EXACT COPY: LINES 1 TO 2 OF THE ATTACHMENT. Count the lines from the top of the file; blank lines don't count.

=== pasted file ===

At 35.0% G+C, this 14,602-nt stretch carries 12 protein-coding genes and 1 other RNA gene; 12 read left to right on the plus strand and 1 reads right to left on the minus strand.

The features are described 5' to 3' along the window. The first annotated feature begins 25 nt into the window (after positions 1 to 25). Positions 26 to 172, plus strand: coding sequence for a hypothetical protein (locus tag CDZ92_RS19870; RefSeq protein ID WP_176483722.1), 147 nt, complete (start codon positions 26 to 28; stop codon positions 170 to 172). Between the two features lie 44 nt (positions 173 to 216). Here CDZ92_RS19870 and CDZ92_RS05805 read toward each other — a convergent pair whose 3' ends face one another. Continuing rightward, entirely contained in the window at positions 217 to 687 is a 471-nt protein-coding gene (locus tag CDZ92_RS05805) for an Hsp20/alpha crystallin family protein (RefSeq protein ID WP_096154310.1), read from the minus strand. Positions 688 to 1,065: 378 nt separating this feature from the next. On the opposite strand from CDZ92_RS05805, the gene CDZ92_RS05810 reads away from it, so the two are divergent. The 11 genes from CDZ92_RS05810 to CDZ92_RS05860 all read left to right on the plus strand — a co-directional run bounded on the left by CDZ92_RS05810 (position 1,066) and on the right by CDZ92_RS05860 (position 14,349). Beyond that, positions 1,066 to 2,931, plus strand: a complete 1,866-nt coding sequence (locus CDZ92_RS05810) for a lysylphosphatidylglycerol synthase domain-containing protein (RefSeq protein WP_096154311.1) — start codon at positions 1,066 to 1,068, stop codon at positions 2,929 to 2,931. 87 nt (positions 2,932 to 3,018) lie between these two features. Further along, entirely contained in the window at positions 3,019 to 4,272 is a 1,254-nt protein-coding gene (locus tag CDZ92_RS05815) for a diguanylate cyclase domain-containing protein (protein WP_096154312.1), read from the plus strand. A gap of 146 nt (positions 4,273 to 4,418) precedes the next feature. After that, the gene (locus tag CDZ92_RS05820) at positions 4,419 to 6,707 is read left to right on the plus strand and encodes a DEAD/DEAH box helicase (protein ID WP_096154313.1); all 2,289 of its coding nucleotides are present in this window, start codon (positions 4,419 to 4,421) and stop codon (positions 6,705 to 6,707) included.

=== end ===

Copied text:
At 35.0% G+C, this 14,602-nt stretch carries 12 protein-coding genes and 1 other RNA gene; 12 read left to right on the plus strand and 1 reads right to left on the minus strand.

The features are described 5' to 3' along the window. The first annotated feature begins 25 nt into the window (after positions 1 to 25). Positions 26 to 172, plus strand: coding sequence for a hypothetical protein (locus tag CDZ92_RS19870; RefSeq protein ID WP_176483722.1), 147 nt, complete (start codon positions 26 to 28; stop codon positions 170 to 172). Between the two features lie 44 nt (positions 173 to 216). Here CDZ92_RS19870 and CDZ92_RS05805 read toward each other — a convergent pair whose 3' ends face one another. Continuing rightward, entirely contained in the window at positions 217 to 687 is a 471-nt protein-coding gene (locus tag CDZ92_RS05805) for an Hsp20/alpha crystallin family protein (RefSeq protein ID WP_096154310.1), read from the minus strand. Positions 688 to 1,065: 378 nt separating this feature from the next. On the opposite strand from CDZ92_RS05805, the gene CDZ92_RS05810 reads away from it, so the two are divergent. The 11 genes from CDZ92_RS05810 to CDZ92_RS05860 all read left to right on the plus strand — a co-directional run bounded on the left by CDZ92_RS05810 (position 1,066) and on the right by CDZ92_RS05860 (position 14,349). Beyond that, positions 1,066 to 2,931, plus strand: a complete 1,866-nt coding sequence (locus CDZ92_RS05810) for a lysylphosphatidylglycerol synthase domain-containing protein (RefSeq protein WP_096154311.1) — start codon at positions 1,066 to 1,068, stop codon at positions 2,929 to 2,931. 87 nt (positions 2,932 to 3,018) lie between these two features. Further along, entirely contained in the window at positions 3,019 to 4,272 is a 1,254-nt protein-coding gene (locus tag CDZ92_RS05815) for a diguanylate cyclase domain-containing protein (protein WP_096154312.1), read from the plus strand. A gap of 146 nt (positions 4,273 to 4,418) precedes the next feature. After that, the gene (locus tag CDZ92_RS05820) at positions 4,419 to 6,707 is read left to right on the plus strand and encodes a DEAD/DEAH box helicase (protein ID WP_096154313.1); all 2,289 of its coding nucleotides are present in this window, start codon (positions 4,419 to 4,421) and stop codon (positions 6,705 to 6,707) included.